Conceptual analysis as armchair psychology: in defense of methodological naturalism

Philosophical Studies 165 (3):921-937 (2013)
Abstract
Three proponents of the Canberra Plan, namely Jackson, Pettit, and Smith, have developed a collective functionalist program—Canberra Functionalism—spanning from philosophical psychology to ethics. They argue that conceptual analysis is an indispensible tool for research on cognitive processes since it reveals that there are some folk concepts, like belief and desire, whose functional roles must be preserved rather than eliminated by future scientific explanations. Some naturalists have recently challenged this indispensability argument, though the point of that challenge has been blunted by a mutual conflation of metaphysical and methodological strands of naturalism. I argue that the naturalist’s challenge to the indispensability argument, like naturalism itself, ought to be reformulated as a strictly methodological thesis. So understood, the challenge succeeds by showing (1) that we cannot know a priori on the basis of conceptual analysis of folk platitudes that something must occupy the functional roles specified for beliefs and desires, and (2) that proponents of Canberra Functionalism sometimes tacitly concede this point by treating substantive psychological theories as the deliverances of a priori platitudes analysis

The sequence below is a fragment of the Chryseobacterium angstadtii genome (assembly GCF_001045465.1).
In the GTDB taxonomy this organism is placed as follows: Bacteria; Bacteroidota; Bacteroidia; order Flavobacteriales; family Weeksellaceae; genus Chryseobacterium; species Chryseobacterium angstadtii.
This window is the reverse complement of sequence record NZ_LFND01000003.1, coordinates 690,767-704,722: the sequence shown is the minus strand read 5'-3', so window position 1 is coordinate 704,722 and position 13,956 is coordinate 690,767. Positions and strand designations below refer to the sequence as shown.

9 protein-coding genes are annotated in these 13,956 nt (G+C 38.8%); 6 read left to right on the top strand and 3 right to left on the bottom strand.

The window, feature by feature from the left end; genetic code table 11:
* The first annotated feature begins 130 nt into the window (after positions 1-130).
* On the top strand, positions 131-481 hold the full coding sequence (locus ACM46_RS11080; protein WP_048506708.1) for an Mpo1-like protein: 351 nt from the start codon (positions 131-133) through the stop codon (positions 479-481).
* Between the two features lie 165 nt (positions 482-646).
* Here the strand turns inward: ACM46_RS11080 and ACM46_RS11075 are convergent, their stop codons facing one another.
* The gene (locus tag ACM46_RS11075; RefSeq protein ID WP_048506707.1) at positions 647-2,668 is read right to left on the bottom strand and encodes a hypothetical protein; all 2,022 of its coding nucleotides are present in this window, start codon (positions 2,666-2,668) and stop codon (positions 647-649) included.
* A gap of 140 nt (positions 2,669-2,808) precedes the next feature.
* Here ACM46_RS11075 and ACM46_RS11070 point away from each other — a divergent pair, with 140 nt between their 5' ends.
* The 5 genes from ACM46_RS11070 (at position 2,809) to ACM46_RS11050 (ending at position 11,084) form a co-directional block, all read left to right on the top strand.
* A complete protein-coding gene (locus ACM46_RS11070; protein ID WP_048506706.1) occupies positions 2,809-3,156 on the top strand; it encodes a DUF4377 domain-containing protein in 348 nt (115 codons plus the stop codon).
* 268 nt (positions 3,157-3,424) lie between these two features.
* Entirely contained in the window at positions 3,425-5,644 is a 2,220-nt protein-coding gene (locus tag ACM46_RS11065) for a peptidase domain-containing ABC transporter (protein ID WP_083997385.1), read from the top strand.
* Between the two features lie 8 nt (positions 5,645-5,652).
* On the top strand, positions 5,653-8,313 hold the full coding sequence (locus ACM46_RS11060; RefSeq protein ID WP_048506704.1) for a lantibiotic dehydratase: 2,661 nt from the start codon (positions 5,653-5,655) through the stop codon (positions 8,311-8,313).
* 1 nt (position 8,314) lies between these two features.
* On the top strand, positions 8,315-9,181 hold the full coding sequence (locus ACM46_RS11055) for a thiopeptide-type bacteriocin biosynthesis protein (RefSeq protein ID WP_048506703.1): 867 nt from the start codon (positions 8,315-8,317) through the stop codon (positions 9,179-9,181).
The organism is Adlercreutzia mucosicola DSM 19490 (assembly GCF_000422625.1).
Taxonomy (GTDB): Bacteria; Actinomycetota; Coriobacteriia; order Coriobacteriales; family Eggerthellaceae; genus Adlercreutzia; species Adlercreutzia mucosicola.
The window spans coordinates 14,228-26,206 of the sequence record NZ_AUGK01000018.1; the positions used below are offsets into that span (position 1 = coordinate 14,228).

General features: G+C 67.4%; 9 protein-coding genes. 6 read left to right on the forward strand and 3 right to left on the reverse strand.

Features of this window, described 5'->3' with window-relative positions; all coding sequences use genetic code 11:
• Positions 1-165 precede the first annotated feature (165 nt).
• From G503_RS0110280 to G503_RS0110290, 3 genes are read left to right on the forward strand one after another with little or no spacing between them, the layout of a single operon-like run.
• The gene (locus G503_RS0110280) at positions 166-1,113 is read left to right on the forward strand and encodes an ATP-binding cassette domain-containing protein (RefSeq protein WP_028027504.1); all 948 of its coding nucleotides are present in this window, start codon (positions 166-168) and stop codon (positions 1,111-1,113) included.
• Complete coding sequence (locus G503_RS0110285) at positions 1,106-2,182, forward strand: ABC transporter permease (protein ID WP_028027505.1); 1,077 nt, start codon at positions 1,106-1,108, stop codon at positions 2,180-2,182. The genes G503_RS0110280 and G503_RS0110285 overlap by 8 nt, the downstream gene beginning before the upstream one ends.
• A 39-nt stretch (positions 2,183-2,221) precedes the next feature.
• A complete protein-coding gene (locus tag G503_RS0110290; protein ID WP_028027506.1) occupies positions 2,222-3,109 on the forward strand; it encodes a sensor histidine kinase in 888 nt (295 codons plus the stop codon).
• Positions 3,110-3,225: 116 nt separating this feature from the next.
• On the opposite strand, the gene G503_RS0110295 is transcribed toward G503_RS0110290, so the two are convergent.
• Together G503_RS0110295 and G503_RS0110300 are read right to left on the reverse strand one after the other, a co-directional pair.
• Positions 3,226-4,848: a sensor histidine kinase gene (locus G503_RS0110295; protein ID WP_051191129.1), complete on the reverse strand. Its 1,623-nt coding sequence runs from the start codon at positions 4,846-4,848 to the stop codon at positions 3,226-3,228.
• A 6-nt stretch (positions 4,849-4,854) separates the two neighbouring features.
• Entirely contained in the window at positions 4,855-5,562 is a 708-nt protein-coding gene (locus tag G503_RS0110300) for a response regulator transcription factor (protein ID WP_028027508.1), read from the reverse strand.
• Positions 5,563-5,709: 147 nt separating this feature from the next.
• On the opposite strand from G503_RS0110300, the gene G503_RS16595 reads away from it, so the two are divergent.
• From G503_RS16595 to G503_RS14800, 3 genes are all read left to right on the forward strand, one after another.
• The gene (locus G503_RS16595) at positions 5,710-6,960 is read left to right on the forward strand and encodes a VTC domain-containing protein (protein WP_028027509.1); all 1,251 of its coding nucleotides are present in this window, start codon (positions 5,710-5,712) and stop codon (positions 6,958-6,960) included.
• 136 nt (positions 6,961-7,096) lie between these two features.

Keywords Canberra Plan  Naturalism  Conceptual analysis  Philosophical psychology  Philosophical methodology  Folk psychology  Beliefs and desires  Platitudes analysis  Neuroscience  Psychology
Categories No categories specified
(categorize this paper)
Options
 Save to my reading list
Follow the author(s)
My bibliography
Export citation
Find it on Scholar
Edit this record
Mark as duplicate
Revision history Request removal from index
 
Download options
PhilPapers Archive


Upload a copy of this paper     Check publisher's policy on self-archival     Papers currently archived: 11,826
External links
Setup an account with your affiliations in order to access resources via your University's proxy server
Configure custom proxy (use this if your affiliation does not provide a proxy)
Through your library
References found in this work BETA

View all 13 references

Citations of this work BETA

No citations found.

Similar books and articles
Erica Burman (1991). What Discourse is Not. Philosophical Psychology 4 (3):325-342.
Analytics

Monthly downloads

Added to index

2012-08-01

Total downloads

30 ( #61,379 of 1,100,123 )

Recent downloads (6 months)

7 ( #40,727 of 1,100,123 )

How can I increase my downloads?

My notes
Sign in to use this feature


Discussion
Start a new thread
Order:
There  are no threads in this forum
Nothing in this forum yet.